“Surfing” is a fun song. There are times when the guitars sound like they’re laughing.
– That was the idea. There’s a thing about guitar players that a lot of them won’t admit. We’re always caught up in the subjective thought of, “Maybe I should be displaying this aspect of my technique.” I’m gonna play whatever I wanna play, as opposed to trying to show that I’m the greatest guitar player in the world or whatever. I don’t like proving anything with any of my songs.
You tend to draw on folklore and spiritualism for a lot of your titles, like “Hill of the Skull.”
– That’s right out of the Bible. The Hill of the Skull is the site of the Crucifixion. I do a lot of reading on metaphysics and theosophy and the occult. There are a lot of great books out there that serve to make life more interesting and challenge my mind and concept of reality.
So Surfing was cut on an indie label budget. How big was it?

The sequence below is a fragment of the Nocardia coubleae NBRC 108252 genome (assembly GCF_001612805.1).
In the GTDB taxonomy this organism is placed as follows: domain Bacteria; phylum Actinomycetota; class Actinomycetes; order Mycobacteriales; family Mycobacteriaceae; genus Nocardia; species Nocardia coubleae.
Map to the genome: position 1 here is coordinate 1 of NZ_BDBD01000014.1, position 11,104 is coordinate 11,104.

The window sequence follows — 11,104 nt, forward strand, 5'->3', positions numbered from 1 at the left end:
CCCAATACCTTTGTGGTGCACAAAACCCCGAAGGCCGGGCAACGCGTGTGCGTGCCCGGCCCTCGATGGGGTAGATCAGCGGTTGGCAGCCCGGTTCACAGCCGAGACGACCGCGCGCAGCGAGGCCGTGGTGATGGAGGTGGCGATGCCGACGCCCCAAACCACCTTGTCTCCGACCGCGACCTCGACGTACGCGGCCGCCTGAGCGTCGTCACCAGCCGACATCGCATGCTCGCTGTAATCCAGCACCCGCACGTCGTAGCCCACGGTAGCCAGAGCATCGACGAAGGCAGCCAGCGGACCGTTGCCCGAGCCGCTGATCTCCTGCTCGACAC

– We spent less than $30,000. We had some technical problems that made us have to redo things that revolved around using new technology, testing out stuff. It was gonna be a $20,000 record. In the end it turned out to be excellent sounding, so we accomplished what we set out to do.
You’re into wild sounds. Have you tried guitar synthesizers?
– I’ve picked them up a few times and they always sound like cheap keyboards. The whole thing about the guitar is that the guitar sounds good, so why try to make it another instrument? I don’t want anything to interfere with gut-to-gut guitar. That’s the instrument I like. That’s the one I can play.
So what are you playing?
– I play custom Ibanez guitars with DiMarzio pickups and D’Addario strings. For amps, it’s a pair of 100-watt Marshalls driving two 4x12s.